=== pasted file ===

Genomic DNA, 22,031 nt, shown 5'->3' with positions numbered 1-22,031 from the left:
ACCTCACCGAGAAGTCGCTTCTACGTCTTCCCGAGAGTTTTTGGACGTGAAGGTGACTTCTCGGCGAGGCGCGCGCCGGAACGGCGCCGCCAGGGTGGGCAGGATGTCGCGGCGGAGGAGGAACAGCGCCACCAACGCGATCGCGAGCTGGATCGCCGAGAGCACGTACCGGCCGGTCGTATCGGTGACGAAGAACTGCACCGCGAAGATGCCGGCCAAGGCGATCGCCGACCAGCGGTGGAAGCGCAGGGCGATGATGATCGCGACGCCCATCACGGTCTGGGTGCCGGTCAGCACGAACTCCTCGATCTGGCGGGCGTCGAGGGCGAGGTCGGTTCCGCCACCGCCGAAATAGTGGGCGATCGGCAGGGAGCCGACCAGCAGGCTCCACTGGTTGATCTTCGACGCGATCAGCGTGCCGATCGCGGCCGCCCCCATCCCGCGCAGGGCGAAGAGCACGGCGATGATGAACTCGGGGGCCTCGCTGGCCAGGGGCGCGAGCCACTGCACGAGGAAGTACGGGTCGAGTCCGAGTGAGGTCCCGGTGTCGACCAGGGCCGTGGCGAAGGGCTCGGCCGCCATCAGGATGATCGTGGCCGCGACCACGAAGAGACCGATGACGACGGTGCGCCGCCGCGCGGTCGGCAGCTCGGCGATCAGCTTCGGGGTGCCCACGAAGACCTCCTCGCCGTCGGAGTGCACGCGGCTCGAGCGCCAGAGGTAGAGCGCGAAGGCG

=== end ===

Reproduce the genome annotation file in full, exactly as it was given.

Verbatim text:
Genomic DNA, 22,031 nt, shown 5'->3' with positions numbered 1-22,031 from the left:
ACCTCACCGAGAAGTCGCTTCTACGTCTTCCCGAGAGTTTTTGGACGTGAAGGTGACTTCTCGGCGAGGCGCGCGCCGGAACGGCGCCGCCAGGGTGGGCAGGATGTCGCGGCGGAGGAGGAACAGCGCCACCAACGCGATCGCGAGCTGGATCGCCGAGAGCACGTACCGGCCGGTCGTATCGGTGACGAAGAACTGCACCGCGAAGATGCCGGCCAAGGCGATCGCCGACCAGCGGTGGAAGCGCAGGGCGATGATGATCGCGACGCCCATCACGGTCTGGGTGCCGGTCAGCACGAACTCCTCGATCTGGCGGGCGTCGAGGGCGAGGTCGGTTCCGCCACCGCCGAAATAGTGGGCGATCGGCAGGGAGCCGACCAGCAGGCTCCACTGGTTGATCTTCGACGCGATCAGCGTGCCGATCGCGGCCGCCCCCATCCCGCGCAGGGCGAAGAGCACGGCGATGATGAACTCGGGGGCCTCGCTGGCCAGGGGCGCGAGCCACTGCACGAGGAAGTACGGGTCGAGTCCGAGTGAGGTCCCGGTGTCGACCAGGGCCGTGGCGAAGGGCTCGGCCGCCATCAGGATGATCGTGGCCGCGACCACGAAGAGACCGATGACGACGGTGCGCCGCCGCGCGGTCGGCAGCTCGGCGATCAGCTTCGGGGTGCCCACGAAGACCTCCTCGCCGTCGGAGTGCACGCGGCTCGAGCGCCAGAGGTAGAGCGCGAAGGCG